This article was originally posted on the “Teacher Talk” blog at azargrammar.com.
People often ask me how long it took me to learn Japanese, and I normally tell them that it took me about six months. When they look surprised, I add, “But it took me about two years to learn how to learn it.”
This is not a joke; this is exactly how I feel about the stages I went through when I began learning the language. Of course, I didn’t really learn it in six months, but I did go from not being able to say anything to being able to survive daily life in Japan within that time frame.
The two years prior to that six-month period were not completely unproductive, but they did involve a great deal of frustration and time-wasting because I failed to grasp a number of key concepts about the learning process. The particular misunderstanding I want to focus on today is the idea I had that learning a language should be a “linear” process. In other words, I believed that I would study a particular item, understand it, master it, and then move onto the next. As anyone who has learned a foreign language will know, that is simply not how it works.
One experience that still sticks in my mind is the time when I was taught the expression shika nai, which means “only.” The problem was that I had already learned another word (dake) that also apparently meant “only,” and I couldn’t understand the difference. To be more exact, I couldn’t really understand why there had to be a difference. “English seems to manage okay with just one way of saying ‘only,'” I thought, “so why does Japanese need two?” In the end, I decided to give up trying to work it out and just use the simpler dake.
After that particular lesson, I moved on to other grammar, some of which I understood immediately, and some of which remained a mystery in spite of my teacher’s valiant efforts to explain it. The reason that the dake/shika nai lesson stayed with me was that approximately a year and a half after I had tried and failed to make sense of it, I was standing in a car park in Japan with a friend who commented that it was fairly empty that day. I replied in my best Japanese, So da ne. Kuruma wa nidai shika nai (It is, isn’t it? There are only two cars). I vividly recall being amazed at the words coming out of my mouth and thinking, “When did I learn how to use that!?” (Just in case anyone is interested, the difference is that dake is neutral, whereas shika nai implies that there is/are not enough of something.)
This and other similar experiences helped me to realise that learning a foreign language is not a like climbing a ladder, and that grammar is not learned one neat step at a time. If someone had tested me on my ability to distinguish between dake and shika nai six months after I had studied it, they may well have concluded that I needed to study it again. As it turned out, however, what I actually needed was time to allow what I had studied to filter through into my database of retrievable knowledge about the language.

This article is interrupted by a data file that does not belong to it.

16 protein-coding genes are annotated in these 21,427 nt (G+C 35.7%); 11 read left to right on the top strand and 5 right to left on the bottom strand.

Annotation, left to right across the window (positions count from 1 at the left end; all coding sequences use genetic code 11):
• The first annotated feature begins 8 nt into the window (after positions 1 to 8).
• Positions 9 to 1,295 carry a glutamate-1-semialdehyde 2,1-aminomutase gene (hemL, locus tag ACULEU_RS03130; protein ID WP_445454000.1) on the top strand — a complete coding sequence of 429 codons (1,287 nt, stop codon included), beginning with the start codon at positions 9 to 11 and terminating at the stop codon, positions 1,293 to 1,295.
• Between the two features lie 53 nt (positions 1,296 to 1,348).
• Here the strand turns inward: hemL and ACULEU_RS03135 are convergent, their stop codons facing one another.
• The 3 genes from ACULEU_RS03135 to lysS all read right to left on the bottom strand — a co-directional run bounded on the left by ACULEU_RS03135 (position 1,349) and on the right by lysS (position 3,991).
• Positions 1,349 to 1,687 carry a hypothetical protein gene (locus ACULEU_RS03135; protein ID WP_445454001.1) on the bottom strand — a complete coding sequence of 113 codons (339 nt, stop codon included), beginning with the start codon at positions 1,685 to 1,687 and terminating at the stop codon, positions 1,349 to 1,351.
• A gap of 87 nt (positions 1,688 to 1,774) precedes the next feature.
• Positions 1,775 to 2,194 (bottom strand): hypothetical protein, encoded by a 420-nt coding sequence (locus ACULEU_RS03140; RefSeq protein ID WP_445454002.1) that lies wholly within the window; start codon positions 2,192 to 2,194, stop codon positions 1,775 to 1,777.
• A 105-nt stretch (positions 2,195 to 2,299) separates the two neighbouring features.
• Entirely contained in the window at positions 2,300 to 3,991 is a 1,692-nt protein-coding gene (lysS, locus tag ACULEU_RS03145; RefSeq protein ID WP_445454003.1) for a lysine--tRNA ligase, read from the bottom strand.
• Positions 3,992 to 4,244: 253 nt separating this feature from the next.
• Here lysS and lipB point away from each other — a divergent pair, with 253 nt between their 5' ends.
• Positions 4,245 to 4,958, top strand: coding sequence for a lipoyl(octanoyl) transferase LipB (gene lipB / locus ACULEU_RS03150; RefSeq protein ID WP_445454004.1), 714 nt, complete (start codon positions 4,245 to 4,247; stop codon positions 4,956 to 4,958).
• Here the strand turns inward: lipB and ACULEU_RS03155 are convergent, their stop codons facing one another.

When I talk about this topic at presentations, I compare the study of grammar to the Greek art of plate-spinning. For those who have never seen this, it involves balancing a plate on a pole, spinning it, and then trying to repeat the process with other plates while continually coming back to each one and spinning it again so that none fall off. The goal is to have as many plates spinning simultaneously as possible. My experience of learning Japanese grammar was a bit like that: by studying a particular structure, I put it on a pole and started it spinning. I then moved on to other things but kept returning to each point I had learned in order to keep them all spinning.
The problem with this analogy is that there is no endpoint; the plates just keep going round and round. Recently I have been thinking that a better analogy might be that of planting seeds in a garden. No one would expect to see a seed immediately turn into a flower, but that does not mean that it needs to be replanted; it just needs the right amount of sunshine, water, and, of course, time. If you wanted to create a beautiful garden, it would not be very efficient to plant one seed and then wait until that seed flowered before planting the next. In a similar way, it does not make sense to expect to learn the grammar of a foreign language by mastering one piece of it before moving onto the next. As language learners, we all have a “grammar garden” that is flowering in some parts, still developing in others, and barren in the parts we have not yet touched.
Another important point to think about is what we set out to achieve when we teach grammar. Some teachers may say that their aim is to enable the students to understand or use a particular grammar point, but I prefer to say that my aim is simply to raise their awareness of it. As I wrote in a previous post about my “New Car Theory,” the acquisition of new items seems to follow a sequence of “priming” and “triggering.” Teaching grammar points primes those items in the learner’s brain, making it much more likely that they will be noticed, or “triggered” later on by further exposure.
Mastery of complicated structures can only be achieved through a cyclical process of priming and triggering that takes place over time, and the initial teaching of the point is simply the first step in that process. In most cases, we cannot assume that something has been learned just because we have taught it, but that does not necessarily mean that anything the learners fail to master immediately needs to be taught again.
Of course, in the same way that a seed needs sunshine and water in order to grow, grammar will need review and practice in order to develop, but the fact that a seed has not yet flowered should not be taken as proof that it is not growing.